Bergeron, now up to 7-16—25 in 22 games, scored his first goal since Nov. 8 in Detroit. In his absence, the Bruins were 6-1-2 and their top two centers — Krejci (2-7—9) and Coyle (4-4—8) — were productive.

Bergeron’s linemates extended their goal droughts: Marchand, six games without a goal, and Pastrnak, four.

While Coyle deserves kudos for sliding into the No. 2 C spot, Krejci’s high-level play in Bergeron’s absence did not go unnoticed, particularly his positioning and sharp stick on the defensive end.

Entering Monday at 5 on 5, no one with 300 or more minutes played had been on the ice for fewer goals than Krejci (four; tied with the Islanders’ Cal Clutterbuck), according to Natural Stat Trick.

The Bruins had Bergeron and Krejci available for 15 of their first 30 games.

“He’s incredible,” said defenseman Charlie McAvoy. “He stays on the right side of guys. He always comes out of the corner with the puck, or battles hard. When you replace Bergy — which is impossible — he steps into that, he accepts it, and he can do those things. He can play against the best guys because he’s so responsible defensively. It’s a huge credit to him.

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“Offensively, he’s Krech. He has an incredible skill set.”

Thinking of Pete

The Bruins sent their condolences to the family of Pete Frates, who lost his battle with ALS on Monday at age 34.

Each Bruin who spoke after the game — Cassidy, captain Zdeno Chara, Bergeron, defenseman Torey Krug and goalie Tuukka Rask — opened with a tribute.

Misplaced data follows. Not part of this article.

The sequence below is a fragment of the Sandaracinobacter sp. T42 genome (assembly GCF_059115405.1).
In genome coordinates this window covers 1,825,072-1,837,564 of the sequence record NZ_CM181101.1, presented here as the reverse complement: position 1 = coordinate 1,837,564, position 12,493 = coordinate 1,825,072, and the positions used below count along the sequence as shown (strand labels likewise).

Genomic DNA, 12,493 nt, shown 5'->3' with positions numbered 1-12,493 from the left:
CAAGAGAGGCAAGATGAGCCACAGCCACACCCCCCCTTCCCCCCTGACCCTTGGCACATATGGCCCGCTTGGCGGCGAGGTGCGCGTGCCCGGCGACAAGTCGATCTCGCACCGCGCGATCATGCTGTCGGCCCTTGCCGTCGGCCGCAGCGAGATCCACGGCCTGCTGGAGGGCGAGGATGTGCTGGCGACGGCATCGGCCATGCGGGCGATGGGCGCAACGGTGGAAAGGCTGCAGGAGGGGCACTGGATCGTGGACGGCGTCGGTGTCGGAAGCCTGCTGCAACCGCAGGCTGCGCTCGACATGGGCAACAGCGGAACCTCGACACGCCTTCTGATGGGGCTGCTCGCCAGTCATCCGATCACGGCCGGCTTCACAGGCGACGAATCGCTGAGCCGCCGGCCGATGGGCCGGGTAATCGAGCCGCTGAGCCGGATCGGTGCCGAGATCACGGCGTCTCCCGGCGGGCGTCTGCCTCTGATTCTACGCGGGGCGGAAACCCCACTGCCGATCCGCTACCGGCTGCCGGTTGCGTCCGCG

“Very sad news,” Chara said. “We were connected to Pete. Our condolences go to the whole family. He was such an inspiration for us.”

Bergeron: “What Pete and the rest of his family have done for raising awareness for ALS has been so inspiration for all of us. We’re going to miss him dearly.”

Rask: “It’s tough to see. Same with Johnny Martin, too. You know the guy, and the disease takes over and he can’t even speak or do nothing. It’s so inspiring to see how he showed up for events and games and raised awareness for this disease. But it sucks.”

Krug: “From all of the guys in the room, condolences to the Frates family. Pete was an unbelievable person. Obviously he’s done a lot and he’s a true hero. It’s a tough loss. But he made a lot of lives better.”

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Cassidy: “Tough day for them. We’re thinking of them. Thoughts and prayers are with them.”